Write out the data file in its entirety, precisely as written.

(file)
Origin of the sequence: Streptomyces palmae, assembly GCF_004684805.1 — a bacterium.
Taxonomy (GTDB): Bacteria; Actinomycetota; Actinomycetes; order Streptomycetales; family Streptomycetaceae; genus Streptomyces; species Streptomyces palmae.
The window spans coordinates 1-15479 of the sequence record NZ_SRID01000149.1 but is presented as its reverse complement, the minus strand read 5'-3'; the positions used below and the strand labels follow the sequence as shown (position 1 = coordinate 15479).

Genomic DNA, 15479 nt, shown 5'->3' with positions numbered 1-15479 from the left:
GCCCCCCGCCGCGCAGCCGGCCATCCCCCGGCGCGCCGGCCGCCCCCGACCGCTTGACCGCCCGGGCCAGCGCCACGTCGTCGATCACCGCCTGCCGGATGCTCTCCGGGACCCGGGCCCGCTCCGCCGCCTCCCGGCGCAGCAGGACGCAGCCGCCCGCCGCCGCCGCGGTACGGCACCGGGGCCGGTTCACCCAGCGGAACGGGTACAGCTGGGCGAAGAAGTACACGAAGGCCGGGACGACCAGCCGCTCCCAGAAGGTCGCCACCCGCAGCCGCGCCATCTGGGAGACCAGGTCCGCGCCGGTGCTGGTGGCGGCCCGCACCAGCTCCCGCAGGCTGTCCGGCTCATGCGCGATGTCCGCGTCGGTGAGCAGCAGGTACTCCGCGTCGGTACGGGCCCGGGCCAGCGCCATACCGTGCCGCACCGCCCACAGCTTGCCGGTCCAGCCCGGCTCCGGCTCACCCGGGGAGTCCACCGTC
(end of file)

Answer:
Origin of the sequence: Streptomyces palmae, assembly GCF_004684805.1 — a bacterium.
Taxonomy (GTDB): Bacteria; Actinomycetota; Actinomycetes; order Streptomycetales; family Streptomycetaceae; genus Streptomyces; species Streptomyces palmae.
The window spans coordinates 1-15479 of the sequence record NZ_SRID01000149.1 but is presented as its reverse complement, the minus strand read 5'-3'; the positions used below and the strand labels follow the sequence as shown (position 1 = coordinate 15479).

Genomic DNA, 15479 nt, shown 5'->3' with positions numbered 1-15479 from the left:
GCCCCCCGCCGCGCAGCCGGCCATCCCCCGGCGCGCCGGCCGCCCCCGACCGCTTGACCGCCCGGGCCAGCGCCACGTCGTCGATCACCGCCTGCCGGATGCTCTCCGGGACCCGGGCCCGCTCCGCCGCCTCCCGGCGCAGCAGGACGCAGCCGCCCGCCGCCGCCGCGGTACGGCACCGGGGCCGGTTCACCCAGCGGAACGGGTACAGCTGGGCGAAGAAGTACACGAAGGCCGGGACGACCAGCCGCTCCCAGAAGGTCGCCACCCGCAGCCGCGCCATCTGGGAGACCAGGTCCGCGCCGGTGCTGGTGGCGGCCCGCACCAGCTCCCGCAGGCTGTCCGGCTCATGCGCGATGTCCGCGTCGGTGAGCAGCAGGTACTCCGCGTCGGTACGGGCCCGGGCCAGCGCCATACCGTGCCGCACCGCCCACAGCTTGCCGGTCCAGCCCGGCTCCGGCTCACCCGGGGAGTCCACCGTC